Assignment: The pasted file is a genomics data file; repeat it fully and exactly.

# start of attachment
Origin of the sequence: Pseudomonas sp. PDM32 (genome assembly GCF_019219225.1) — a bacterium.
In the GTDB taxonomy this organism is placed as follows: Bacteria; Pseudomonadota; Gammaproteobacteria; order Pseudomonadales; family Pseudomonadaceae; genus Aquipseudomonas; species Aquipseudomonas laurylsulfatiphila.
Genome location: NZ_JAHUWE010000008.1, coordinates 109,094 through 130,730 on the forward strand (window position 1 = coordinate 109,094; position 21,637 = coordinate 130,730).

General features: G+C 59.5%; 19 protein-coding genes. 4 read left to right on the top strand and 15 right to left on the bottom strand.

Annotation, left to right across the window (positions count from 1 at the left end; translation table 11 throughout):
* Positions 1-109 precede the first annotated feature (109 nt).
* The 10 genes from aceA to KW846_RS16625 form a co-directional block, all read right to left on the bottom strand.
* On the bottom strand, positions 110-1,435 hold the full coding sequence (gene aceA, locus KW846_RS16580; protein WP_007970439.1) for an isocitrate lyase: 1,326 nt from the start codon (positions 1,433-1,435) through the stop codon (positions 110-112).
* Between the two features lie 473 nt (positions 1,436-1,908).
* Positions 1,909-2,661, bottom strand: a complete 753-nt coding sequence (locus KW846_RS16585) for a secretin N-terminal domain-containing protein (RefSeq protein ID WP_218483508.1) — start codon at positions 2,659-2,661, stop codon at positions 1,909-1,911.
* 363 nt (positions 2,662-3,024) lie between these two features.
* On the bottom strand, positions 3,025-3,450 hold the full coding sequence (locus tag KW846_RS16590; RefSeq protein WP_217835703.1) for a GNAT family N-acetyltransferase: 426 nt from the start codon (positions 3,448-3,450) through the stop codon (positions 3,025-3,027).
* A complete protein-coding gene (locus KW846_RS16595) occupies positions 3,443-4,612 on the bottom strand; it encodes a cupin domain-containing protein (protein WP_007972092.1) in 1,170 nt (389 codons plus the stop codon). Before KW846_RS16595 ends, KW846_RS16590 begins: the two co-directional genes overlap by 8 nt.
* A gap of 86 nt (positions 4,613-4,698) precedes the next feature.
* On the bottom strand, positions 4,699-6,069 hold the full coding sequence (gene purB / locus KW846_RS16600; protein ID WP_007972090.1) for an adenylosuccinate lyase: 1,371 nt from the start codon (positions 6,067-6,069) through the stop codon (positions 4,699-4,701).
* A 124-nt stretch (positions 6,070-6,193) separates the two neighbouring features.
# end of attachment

Origin of the sequence: Pseudomonas sp. PDM32 (genome assembly GCF_019219225.1) — a bacterium.
In the GTDB taxonomy this organism is placed as follows: Bacteria; Pseudomonadota; Gammaproteobacteria; order Pseudomonadales; family Pseudomonadaceae; genus Aquipseudomonas; species Aquipseudomonas laurylsulfatiphila.
Genome location: NZ_JAHUWE010000008.1, coordinates 109,094 through 130,730 on the forward strand (window position 1 = coordinate 109,094; position 21,637 = coordinate 130,730).

General features: G+C 59.5%; 19 protein-coding genes. 4 read left to right on the top strand and 15 right to left on the bottom strand.

Annotation, left to right across the window (positions count from 1 at the left end; translation table 11 throughout):
* Positions 1-109 precede the first annotated feature (109 nt).
* The 10 genes from aceA to KW846_RS16625 form a co-directional block, all read right to left on the bottom strand.
* On the bottom strand, positions 110-1,435 hold the full coding sequence (gene aceA, locus KW846_RS16580; protein WP_007970439.1) for an isocitrate lyase: 1,326 nt from the start codon (positions 1,433-1,435) through the stop codon (positions 110-112).
* Between the two features lie 473 nt (positions 1,436-1,908).
* Positions 1,909-2,661, bottom strand: a complete 753-nt coding sequence (locus KW846_RS16585) for a secretin N-terminal domain-containing protein (RefSeq protein ID WP_218483508.1) — start codon at positions 2,659-2,661, stop codon at positions 1,909-1,911.
* 363 nt (positions 2,662-3,024) lie between these two features.
* On the bottom strand, positions 3,025-3,450 hold the full coding sequence (locus tag KW846_RS16590; RefSeq protein WP_217835703.1) for a GNAT family N-acetyltransferase: 426 nt from the start codon (positions 3,448-3,450) through the stop codon (positions 3,025-3,027).
* A complete protein-coding gene (locus KW846_RS16595) occupies positions 3,443-4,612 on the bottom strand; it encodes a cupin domain-containing protein (protein WP_007972092.1) in 1,170 nt (389 codons plus the stop codon). Before KW846_RS16595 ends, KW846_RS16590 begins: the two co-directional genes overlap by 8 nt.
* A gap of 86 nt (positions 4,613-4,698) precedes the next feature.
* On the bottom strand, positions 4,699-6,069 hold the full coding sequence (gene purB / locus KW846_RS16600; protein ID WP_007972090.1) for an adenylosuccinate lyase: 1,371 nt from the start codon (positions 6,067-6,069) through the stop codon (positions 4,699-4,701).
* A 124-nt stretch (positions 6,070-6,193) separates the two neighbouring features.